BOWEN v. STATE
374 S.W.3d 427 (2012)
Deborah BOWEN, Appellant,
The STATE of Texas.
Court of Criminal Appeals of Texas.
June 20, 2012.
Rehearing Denied August 22, 2012.
MEYERS, J., delivered the opinion of the Court, in which KELLER, P.J., and WOMACK, JOHNSON, COCHRAN and ALCALA, JJ., joined.
In Collier v. State, 999 S.W.2d 779 (Tex. Crim.App.1999), we held that the court of appeals cannot reform a conviction of a greater offense to a lesser-included offense unless the lesser-included offense was requested by the parties or included in the jury charge. Since the case was decided, we have had to revisit the law regarding lesser-included instructions in many cases, such as those pertaining to the reformation of convictions,1 which party can request the instructions,2 and the implications of a trial court's refusal to submit requested instructions.3 The purpose of Collier, which was to prevent the State from overreaching and having an unfair advantage over the defendant, has been lost through our subsequent decisions. This Court has forced itself to work around the holding, and the decision has proved to be unworkable in practice and inapplicable in many instances. We now overrule Collier, reverse the judgment of the Eastland Court of Appeals, and remand to the trial court for further proceedings consistent with this opinion.I. BACKGROUND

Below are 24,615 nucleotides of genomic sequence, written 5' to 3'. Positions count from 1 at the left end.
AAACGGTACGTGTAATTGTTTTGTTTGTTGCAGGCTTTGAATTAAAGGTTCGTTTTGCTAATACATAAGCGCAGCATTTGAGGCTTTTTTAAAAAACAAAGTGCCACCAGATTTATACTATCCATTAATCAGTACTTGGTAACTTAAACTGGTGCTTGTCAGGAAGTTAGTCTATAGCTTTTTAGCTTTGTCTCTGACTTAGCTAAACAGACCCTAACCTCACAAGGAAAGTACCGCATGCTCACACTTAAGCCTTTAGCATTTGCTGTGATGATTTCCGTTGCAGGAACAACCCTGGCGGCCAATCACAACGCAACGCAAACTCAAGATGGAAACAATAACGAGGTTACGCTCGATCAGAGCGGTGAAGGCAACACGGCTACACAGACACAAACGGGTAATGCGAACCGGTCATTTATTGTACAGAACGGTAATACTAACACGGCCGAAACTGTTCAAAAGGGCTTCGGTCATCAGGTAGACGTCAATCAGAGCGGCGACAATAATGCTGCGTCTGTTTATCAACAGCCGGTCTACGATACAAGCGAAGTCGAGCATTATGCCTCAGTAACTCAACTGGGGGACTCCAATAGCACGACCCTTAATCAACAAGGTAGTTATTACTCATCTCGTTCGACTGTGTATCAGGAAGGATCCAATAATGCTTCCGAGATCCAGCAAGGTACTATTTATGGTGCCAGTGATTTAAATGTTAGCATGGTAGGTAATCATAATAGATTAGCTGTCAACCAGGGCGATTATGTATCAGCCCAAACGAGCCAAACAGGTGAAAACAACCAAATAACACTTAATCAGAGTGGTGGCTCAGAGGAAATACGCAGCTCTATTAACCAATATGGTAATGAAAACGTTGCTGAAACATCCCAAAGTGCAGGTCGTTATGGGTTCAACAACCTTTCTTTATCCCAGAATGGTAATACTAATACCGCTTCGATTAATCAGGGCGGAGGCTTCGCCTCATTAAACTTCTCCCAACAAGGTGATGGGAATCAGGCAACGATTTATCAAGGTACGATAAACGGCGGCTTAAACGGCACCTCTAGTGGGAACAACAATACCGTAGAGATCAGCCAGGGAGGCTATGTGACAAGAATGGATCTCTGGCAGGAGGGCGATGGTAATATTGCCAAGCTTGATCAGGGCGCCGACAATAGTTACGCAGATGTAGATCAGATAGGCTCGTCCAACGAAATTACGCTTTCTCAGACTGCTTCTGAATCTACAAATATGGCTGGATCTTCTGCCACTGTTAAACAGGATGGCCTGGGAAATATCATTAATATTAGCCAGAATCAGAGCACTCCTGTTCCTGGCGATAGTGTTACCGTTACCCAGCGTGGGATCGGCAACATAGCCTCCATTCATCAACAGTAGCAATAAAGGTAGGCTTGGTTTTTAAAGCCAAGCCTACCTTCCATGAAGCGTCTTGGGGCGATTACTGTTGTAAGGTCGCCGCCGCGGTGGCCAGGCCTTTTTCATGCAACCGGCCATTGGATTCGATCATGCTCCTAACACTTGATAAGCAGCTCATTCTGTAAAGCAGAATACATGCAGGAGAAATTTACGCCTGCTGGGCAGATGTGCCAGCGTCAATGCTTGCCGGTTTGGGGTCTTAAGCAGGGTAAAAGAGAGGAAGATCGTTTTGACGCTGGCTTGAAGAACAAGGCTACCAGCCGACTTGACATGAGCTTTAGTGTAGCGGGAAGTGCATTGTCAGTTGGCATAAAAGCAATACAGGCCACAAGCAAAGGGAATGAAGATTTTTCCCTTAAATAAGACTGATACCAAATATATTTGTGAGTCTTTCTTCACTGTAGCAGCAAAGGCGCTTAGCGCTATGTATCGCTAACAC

Appellant's father died in 2001. Her father's will established a family trust, and Appellant's mother was named as the primary beneficiary. The trust was to terminate at her mother's death, and the trust assets were to be distributed equally, per stirpes, to Appellant and her brother, Jackie. Jackie predeceased his mother, leaving three children. Appellant was appointed co-trustee in 2004. The balance of the trust at the time of appointment was $620,065. Appellant distributed the entire balance of the trust to herself when her mother died, rather than distribute one-half of the assets to Jackie's children, as required by the trust provisions. Jackie's daughter, Dana White, had power of attorney to act on behalf of her two brothers. Appellant was charged with misapplication of fiduciary property owned by or held for the benefit of White for the value of $200,000 or more. TEX. PENAL CODE § 32.45(b) & (c)(7). She was convicted by a jury, sentenced to eight years in prison, and ordered to pay a fine and restitution to White and her brothers. No lesser-included offense instructions were submitted to the jury.
The Eastland Court of Appeals concluded that the evidence was legally insufficient to prove that the misapplied assets owned by or held for Dana White's benefit equaled $200,000 or more. Bowen v. State, 322 S.W.3d 435, 442-43 (Tex.App.-Eastland 2010, pet. granted). The court held that the terms of the trust, not the powers of attorney, controlled who owned, or for whose benefit, the trust assets were held. Id. at 442. Thus, White was a beneficiary of only one-sixth of the trust amount, totaling approximately $103,344. Id. The court of appeals, bound by Collier, did not reform the judgment to reflect a conviction for a lesser-included offense because a lesser charge was not submitted to
the jury. Id. at 442-43. Instead, the court ordered an acquittal. Id.
The State filed a petition for discretionary review, asking us to overrule Collier, reverse the judgment of the Eastland Court of Appeals, and remand the case to reflect a conviction for the appropriate lesser-included offense.